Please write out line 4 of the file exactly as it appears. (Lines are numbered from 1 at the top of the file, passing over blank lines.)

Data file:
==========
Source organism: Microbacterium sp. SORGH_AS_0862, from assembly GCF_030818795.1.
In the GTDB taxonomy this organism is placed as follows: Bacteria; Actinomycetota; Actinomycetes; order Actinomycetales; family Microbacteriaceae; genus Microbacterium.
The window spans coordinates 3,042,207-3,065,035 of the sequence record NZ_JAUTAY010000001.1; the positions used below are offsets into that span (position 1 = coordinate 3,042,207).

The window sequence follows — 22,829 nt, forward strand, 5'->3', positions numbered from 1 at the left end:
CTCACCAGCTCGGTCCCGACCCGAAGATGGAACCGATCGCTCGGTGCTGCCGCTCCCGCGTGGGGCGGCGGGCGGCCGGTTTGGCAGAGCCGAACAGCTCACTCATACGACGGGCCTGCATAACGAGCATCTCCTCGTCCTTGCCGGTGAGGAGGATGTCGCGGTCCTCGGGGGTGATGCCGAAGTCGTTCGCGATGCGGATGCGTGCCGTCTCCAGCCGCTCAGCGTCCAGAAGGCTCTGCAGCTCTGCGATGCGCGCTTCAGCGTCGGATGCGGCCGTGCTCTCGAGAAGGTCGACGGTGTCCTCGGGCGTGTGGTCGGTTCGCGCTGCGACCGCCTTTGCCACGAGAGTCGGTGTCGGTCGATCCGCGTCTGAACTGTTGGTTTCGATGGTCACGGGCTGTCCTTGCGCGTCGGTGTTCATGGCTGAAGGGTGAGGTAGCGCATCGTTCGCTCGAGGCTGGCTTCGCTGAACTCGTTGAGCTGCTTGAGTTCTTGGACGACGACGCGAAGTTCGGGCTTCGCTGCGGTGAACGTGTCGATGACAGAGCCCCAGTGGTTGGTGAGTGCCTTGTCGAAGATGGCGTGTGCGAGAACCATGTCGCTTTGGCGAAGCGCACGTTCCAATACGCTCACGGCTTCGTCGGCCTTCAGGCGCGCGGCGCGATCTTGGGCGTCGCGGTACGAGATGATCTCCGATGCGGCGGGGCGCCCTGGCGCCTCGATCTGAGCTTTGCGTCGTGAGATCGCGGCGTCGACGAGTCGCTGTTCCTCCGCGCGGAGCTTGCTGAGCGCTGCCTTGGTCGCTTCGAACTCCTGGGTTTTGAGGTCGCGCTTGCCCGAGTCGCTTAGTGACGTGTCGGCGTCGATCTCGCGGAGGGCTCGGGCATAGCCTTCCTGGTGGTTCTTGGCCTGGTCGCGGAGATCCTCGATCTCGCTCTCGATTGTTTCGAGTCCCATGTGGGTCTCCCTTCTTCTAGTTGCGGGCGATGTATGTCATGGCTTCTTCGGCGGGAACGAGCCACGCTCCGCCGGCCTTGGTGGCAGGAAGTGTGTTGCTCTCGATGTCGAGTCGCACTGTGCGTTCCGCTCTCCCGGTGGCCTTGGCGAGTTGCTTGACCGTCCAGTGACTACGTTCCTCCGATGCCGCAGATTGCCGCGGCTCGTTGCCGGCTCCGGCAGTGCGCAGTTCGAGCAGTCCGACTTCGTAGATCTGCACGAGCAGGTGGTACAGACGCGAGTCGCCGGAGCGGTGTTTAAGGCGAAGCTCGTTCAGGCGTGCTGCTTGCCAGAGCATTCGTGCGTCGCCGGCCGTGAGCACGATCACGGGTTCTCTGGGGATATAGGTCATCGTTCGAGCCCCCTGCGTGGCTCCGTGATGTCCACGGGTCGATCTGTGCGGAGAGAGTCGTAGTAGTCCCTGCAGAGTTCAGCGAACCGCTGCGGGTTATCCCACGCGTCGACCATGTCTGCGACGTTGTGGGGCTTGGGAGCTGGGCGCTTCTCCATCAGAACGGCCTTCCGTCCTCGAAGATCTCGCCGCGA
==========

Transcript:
The window sequence follows — 22,829 nt, forward strand, 5'->3', positions numbered from 1 at the left end: